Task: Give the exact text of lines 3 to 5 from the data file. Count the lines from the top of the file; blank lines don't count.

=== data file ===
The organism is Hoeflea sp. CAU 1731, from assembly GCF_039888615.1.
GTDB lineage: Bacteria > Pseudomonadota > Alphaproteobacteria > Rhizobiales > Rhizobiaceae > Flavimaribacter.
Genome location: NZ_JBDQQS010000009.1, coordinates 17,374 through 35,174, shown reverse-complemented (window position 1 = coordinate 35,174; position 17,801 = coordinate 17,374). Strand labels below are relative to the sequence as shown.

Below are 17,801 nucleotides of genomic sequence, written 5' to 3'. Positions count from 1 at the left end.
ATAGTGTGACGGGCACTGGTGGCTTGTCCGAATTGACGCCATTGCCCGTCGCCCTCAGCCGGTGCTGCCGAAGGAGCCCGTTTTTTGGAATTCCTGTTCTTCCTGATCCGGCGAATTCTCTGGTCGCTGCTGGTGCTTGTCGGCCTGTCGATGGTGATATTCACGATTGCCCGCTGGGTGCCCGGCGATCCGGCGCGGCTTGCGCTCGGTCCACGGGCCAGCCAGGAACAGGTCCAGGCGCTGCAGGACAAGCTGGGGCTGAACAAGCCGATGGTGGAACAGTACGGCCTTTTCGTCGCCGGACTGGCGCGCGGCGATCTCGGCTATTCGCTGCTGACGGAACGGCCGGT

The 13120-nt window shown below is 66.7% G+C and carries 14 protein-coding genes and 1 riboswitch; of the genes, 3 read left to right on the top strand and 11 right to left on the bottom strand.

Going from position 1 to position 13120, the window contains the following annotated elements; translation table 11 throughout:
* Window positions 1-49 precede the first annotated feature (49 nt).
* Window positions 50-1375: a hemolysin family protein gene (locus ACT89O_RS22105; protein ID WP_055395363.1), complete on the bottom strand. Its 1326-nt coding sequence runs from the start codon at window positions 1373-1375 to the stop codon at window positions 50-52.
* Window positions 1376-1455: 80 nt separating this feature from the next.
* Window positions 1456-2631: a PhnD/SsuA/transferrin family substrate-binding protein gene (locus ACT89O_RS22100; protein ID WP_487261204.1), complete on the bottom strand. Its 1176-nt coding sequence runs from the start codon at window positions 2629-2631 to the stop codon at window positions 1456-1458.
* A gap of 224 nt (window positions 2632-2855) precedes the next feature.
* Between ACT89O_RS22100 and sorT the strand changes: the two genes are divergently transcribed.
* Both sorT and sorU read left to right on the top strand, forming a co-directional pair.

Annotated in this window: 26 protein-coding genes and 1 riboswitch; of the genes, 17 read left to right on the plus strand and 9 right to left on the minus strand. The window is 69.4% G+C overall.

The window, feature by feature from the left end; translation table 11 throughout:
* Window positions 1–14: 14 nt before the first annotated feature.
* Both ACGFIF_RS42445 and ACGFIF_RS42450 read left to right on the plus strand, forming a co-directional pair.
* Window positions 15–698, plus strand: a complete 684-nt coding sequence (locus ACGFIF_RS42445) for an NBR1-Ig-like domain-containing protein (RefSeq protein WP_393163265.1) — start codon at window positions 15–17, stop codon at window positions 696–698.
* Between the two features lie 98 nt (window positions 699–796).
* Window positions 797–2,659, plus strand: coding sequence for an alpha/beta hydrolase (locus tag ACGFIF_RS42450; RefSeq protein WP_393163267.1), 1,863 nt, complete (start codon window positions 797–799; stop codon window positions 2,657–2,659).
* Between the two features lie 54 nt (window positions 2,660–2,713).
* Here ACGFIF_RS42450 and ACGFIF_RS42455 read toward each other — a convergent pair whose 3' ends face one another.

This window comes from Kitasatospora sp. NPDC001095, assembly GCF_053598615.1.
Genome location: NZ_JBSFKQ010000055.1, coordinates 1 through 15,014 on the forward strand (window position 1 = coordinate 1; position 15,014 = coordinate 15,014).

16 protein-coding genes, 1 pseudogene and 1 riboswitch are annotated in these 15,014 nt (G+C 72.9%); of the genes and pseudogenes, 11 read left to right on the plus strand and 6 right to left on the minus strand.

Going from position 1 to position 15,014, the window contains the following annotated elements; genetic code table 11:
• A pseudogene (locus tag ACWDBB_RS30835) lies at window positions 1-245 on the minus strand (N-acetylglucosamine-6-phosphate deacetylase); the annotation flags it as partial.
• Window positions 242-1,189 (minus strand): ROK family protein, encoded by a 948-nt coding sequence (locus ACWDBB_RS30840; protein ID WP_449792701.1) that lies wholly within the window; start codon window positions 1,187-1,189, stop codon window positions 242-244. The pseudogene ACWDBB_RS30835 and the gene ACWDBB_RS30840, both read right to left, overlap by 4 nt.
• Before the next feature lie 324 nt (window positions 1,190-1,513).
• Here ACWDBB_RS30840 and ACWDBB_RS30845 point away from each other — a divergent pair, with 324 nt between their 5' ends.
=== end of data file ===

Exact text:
Genome location: NZ_JBDQQS010000009.1, coordinates 17,374 through 35,174, shown reverse-complemented (window position 1 = coordinate 35,174; position 17,801 = coordinate 17,374). Strand labels below are relative to the sequence as shown.

Below are 17,801 nucleotides of genomic sequence, written 5' to 3'. Positions count from 1 at the left end.
ATAGTGTGACGGGCACTGGTGGCTTGTCCGAATTGACGCCATTGCCCGTCGCCCTCAGCCGGTGCTGCCGAAGGAGCCCGTTTTTTGGAATTCCTGTTCTTCCTGATCCGGCGAATTCTCTGGTCGCTGCTGGTGCTTGTCGGCCTGTCGATGGTGATATTCACGATTGCCCGCTGGGTGCCCGGCGATCCGGCGCGGCTTGCGCTCGGTCCACGGGCCAGCCAGGAACAGGTCCAGGCGCTGCAGGACAAGCTGGGGCTGAACAAGCCGATGGTGGAACAGTACGGCCTTTTCGTCGCCGGACTGGCGCGCGGCGATCTCGGCTATTCGCTGCTGACGGAACGGCCGGT